The Supreme Court, in a ruling that could limit state efforts to encourage local businesses, ruled yesterday that Alabama cannot give preferential tax treatment to insurance companies located in the state.
At a minimum, the ruling appears to call into question tax schemes in 32 states that have "domestic preference taxes" on premiums collected on life and casualty insurance policies.
Taxes collected in those states exceed $2 billion a year, according to one life insurance expert. He said it is impossible to determine how much those collections would be reduced if out-of-state insurance companies paid the same lower rates that in-state insurance companies pay.
In a 5 to 4 ruling, the court said that the tax violates the equal protection clause of the Constitution. Justice Lewis Powell, writing for the majority, said Alabama could not justify higher taxes on out-of-state insurance companies as a means of promoting local business or encouraging investment in Alabama.
But four dissenting justices, in an opinion written by Sandra Day O'Connor, said the "doctrine adopted by the majority threatens the freedom not only of the states but also of the federal government to formulate economic policy."
The vigorous dissent joined two of the court's most conservative justices -- O'Connor and William Rehnquist -- and its two most liberal -- Thurgood Marshall and William Brennan.
O'Connor said that the equal protection clause applies to a state's economic decisions only when an action is totally arbitrary or offensively discriminatory. She said "the Alabama law at issue here serves legitimate state purposes through concededly rational means, and thus is neither invidious nor arbitrary."
Harvard University law professor and constitutional expert Laurence Tribe said that the majority decision seems to be less broad than the dissenters argued. He said the court addressed only the "abstract question" of whether encouraging local companies and investment "are legitimate objectives to pursue by discriminating against out-of-state companies."
"In very few instances," Tribe said, are those the only purposes a state could cite in justifying discriminatory taxation.
But Franklin Young, a legal expert with the American Council of Life Insurance, said encouraging local business and investment appear to be the "most basic and obvious" justifications for discriminatory taxation.
Tribe also said that the majority did not address the second test of whether the Alabama law violated the equal protection clause -- whether the law itself is "rationally related" to its purpose. The majority remanded the case to Alabama courts where, presumably, the state could try to present other purposes to justify the tax statute.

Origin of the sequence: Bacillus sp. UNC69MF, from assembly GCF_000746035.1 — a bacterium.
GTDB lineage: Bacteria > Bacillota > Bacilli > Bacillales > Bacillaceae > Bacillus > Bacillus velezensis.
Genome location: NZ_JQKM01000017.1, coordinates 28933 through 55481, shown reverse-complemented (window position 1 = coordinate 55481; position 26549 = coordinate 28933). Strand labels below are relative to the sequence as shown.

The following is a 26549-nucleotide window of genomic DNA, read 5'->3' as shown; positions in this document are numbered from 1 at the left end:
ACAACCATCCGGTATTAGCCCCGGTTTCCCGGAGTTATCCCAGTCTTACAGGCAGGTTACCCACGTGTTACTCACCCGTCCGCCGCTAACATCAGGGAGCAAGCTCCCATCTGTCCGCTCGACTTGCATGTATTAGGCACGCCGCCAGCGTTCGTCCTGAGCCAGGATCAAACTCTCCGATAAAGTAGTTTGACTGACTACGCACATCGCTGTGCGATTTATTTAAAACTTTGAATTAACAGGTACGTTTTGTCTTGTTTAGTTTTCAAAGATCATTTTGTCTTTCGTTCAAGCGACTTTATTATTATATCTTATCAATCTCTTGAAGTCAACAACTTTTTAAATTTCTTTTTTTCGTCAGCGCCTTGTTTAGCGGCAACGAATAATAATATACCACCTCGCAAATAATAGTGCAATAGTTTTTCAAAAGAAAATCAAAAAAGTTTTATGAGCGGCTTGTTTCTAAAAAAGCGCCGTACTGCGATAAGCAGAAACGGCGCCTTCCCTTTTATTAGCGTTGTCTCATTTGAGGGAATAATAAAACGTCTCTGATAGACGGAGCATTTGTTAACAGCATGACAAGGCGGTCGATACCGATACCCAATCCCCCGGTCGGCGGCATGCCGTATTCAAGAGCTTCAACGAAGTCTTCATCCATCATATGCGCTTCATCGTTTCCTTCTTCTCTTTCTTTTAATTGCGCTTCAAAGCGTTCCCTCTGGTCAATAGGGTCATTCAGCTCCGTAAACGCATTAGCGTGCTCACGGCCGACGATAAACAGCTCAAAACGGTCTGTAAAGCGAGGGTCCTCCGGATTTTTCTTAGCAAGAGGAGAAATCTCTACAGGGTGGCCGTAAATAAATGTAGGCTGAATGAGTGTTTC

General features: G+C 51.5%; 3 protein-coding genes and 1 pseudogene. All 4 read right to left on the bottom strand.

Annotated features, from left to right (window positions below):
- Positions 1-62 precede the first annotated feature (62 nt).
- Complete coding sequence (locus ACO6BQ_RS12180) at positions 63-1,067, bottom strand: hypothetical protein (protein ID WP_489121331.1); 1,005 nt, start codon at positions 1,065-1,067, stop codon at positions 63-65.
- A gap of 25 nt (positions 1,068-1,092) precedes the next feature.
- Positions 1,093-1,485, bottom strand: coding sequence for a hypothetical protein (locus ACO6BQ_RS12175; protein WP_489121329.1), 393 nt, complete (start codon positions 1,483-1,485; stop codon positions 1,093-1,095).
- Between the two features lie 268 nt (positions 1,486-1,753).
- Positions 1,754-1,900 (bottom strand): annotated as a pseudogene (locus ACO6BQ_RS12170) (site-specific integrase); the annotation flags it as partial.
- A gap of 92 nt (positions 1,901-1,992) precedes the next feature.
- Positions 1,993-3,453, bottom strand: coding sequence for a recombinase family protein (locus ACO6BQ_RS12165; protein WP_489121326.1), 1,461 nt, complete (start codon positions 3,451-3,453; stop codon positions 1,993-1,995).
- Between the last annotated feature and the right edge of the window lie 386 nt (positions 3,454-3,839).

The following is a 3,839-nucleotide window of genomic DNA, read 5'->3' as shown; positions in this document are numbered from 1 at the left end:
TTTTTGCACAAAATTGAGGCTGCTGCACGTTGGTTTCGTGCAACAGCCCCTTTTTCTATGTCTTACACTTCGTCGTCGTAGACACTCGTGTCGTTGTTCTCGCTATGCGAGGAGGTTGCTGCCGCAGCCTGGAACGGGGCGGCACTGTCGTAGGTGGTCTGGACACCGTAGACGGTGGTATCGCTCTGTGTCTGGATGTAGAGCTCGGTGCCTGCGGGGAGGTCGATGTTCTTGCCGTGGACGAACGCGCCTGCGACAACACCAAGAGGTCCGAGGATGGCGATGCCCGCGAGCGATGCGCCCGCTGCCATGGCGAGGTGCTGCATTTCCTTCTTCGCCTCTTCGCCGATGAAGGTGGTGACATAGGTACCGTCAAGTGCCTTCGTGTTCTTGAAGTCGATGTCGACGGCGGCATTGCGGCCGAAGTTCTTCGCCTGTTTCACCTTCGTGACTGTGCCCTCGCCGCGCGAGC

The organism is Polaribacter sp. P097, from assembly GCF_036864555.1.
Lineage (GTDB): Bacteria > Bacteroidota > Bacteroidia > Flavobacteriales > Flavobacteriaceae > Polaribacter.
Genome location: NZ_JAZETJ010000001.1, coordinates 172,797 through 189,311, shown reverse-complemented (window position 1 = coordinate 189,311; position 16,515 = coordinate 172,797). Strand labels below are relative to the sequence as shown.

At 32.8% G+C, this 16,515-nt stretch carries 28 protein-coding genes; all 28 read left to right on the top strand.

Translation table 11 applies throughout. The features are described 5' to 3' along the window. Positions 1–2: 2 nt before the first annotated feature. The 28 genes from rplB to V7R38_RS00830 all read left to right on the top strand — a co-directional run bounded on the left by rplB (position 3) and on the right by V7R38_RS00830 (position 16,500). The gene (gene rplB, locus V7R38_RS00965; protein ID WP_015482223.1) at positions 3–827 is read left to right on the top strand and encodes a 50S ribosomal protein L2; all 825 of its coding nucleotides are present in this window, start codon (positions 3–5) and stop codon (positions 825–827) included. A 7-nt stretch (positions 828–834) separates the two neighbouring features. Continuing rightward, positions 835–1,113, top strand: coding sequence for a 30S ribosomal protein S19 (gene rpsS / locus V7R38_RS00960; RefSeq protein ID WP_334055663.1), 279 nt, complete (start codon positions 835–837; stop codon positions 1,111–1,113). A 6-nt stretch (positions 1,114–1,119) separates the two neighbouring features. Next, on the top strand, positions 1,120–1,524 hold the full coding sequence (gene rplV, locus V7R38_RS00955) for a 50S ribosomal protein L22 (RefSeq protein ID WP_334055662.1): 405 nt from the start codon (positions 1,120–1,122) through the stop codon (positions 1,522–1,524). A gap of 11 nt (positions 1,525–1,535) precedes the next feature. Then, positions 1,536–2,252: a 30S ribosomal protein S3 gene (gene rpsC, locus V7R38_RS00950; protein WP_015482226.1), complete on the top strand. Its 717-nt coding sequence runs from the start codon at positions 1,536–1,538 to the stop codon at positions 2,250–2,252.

Alabama collects 1 percent of all premiums received by state-chartered insurance companies with headquarters in the state. For other insurance companies, which write 75 percent of the insurance policies in the state, the tax is 3 percent on life insurance premiums and 4 percent on property-casualty premiums. Depending upon how much of its assets an out-of-state insurance company invests in Alabama it could reduce the premium tax by up to 1 percentage point. It could never reduce the tax to the level paid by an in-state insurance company.
Metropolitan Life Insurance Co. of New York and the Prudential Insurance Co. of New Jersey brought suit against Alabama when the state denied their request for refunds of the tax differential they paid between 1977 and 1980. State courts, up to the Alabama Supreme Court, ruled that the state tax law did not violate the equal protection clause of the 14th Amendment to the Constitution.
The majority said that Alabama's desire to encourage local businesses by more heavily taxing out-of-state companies "constitutes the very sort of parochial discrimination that the equal protection clause was intended to prevent."
O'Connor, writing for the dissenters, said that the McCarron-Ferguson Act specifically exempted insurance regulation and taxation from laws prohibiting states from interfering with interstate commerce.
The McCarron-Ferguson Act and previous Supreme Court decisions "explicitly sanctioned the very parochialism in regulation and taxation of insurance that the court's decision holds illegitimate," O'Connor wrote.